After doing his initial research Erikson went back to India after a year to interview those people to develop his psychodynamic and psycho-historical hypotheses about Gandhi’s life. Erikson discovered that Ahmedabad was of “vital importance in his [Gandhi’s] advent as a national leader and as the originator of militant nonviolence.” That was the city where the judge had given him the sentence of six years’ imprisonment. Erikson also stated in his book that it did not take him long to get in touch with the ambivalence about Gandhi’s philosophy and personality. On one hand some adored and worshiped him and on the other hand there were others for whom he was “a hypocritical politician and a saint of uneasy honesty” who in his old age “used to sleep with his niece.”

Erikson as a psychoanalyst was quite aware that human personalities are quite multi-dimensional and creative and destructive sides can co-exist in the same person. Based on Gandhi’s autobiography, his writings and interviews with Gandhi’s admirers and critics Erikson tried to trace the psychosexual and psycho-political evolution of his philosophy and political struggle. Erikson was aware that many believed that Gandhi was ‘a politician who tried to be a saint.” Erikson very successfully described and analyzed how at different stages of his life Gandhi failed and how he turned his failures into his successes. Erikson highlighted how Gandhi’s personality and its interaction with social and political circumstances helped him develop his political and spiritual instrument of militant non-violence, that he named Satyagraha, an instrument he felt necessary for his political success in helping the Indians gain their independence.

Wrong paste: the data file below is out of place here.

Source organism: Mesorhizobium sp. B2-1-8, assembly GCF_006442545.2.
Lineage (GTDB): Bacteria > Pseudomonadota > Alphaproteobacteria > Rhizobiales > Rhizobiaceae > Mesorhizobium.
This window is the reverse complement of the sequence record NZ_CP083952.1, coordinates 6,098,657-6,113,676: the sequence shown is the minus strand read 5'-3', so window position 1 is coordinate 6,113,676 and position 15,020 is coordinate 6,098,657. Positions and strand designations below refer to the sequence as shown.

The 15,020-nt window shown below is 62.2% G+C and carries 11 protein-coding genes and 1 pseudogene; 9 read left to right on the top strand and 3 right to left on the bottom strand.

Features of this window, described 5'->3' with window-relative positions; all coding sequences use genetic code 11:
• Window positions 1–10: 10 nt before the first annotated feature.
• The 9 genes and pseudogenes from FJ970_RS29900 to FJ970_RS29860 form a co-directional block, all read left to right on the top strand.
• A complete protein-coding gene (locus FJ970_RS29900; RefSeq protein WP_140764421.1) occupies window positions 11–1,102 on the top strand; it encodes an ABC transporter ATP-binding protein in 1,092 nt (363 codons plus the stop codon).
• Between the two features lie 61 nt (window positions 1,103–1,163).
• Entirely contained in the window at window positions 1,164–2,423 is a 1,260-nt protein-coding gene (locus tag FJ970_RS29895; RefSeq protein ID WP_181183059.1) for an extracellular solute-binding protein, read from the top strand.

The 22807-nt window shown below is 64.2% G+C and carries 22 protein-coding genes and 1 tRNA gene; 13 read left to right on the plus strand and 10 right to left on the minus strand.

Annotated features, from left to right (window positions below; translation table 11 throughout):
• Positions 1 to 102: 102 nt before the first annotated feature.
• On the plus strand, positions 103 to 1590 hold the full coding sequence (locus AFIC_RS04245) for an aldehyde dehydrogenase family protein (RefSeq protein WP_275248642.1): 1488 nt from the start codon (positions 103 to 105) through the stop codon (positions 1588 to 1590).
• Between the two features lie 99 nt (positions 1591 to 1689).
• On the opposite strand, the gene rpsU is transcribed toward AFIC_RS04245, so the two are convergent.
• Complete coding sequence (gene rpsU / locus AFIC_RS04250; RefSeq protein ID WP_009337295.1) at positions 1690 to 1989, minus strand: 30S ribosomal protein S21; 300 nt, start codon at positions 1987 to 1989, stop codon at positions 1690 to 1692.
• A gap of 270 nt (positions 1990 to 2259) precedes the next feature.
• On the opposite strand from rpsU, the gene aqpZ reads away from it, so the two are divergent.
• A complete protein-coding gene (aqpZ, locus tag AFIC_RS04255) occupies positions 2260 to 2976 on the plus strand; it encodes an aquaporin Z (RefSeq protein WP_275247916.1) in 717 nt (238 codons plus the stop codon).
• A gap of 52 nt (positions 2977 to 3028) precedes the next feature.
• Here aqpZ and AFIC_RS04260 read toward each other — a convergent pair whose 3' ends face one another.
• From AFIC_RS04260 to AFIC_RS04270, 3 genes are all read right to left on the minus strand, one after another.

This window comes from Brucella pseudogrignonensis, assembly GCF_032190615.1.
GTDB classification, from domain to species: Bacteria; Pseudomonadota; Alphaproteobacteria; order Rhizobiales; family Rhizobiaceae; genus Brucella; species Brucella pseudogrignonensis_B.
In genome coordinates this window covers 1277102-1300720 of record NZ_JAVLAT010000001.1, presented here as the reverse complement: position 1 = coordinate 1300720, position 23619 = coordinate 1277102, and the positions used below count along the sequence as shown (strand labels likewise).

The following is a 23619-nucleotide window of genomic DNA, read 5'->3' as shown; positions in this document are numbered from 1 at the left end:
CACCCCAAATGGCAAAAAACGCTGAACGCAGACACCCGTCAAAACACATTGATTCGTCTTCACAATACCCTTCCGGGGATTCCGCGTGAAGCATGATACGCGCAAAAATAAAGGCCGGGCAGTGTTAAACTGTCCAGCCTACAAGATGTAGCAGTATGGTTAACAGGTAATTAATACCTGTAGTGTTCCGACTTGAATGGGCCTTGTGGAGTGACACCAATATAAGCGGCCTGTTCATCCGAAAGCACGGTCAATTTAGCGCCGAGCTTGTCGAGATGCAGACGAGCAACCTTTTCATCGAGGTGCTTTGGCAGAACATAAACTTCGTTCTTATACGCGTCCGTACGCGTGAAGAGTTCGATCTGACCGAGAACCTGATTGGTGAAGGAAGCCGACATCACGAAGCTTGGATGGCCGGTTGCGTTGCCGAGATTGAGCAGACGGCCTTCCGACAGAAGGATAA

Gandhi was an unusual character with extra-ordinary qualities and ideals. On one hand he wanted to be a mystic, on the other hand a political leader, on one hand a reformer and on the other hand a saint. All his life he tried to build bridges between political and religious worlds. When Erikson went to see Gandhi’s ashram he found the following quotation, “I am told that religion and politics are different spheres of life. But I would say without a moment’s hesitation and yet in all modesty that those who claim this do not know what religion is.”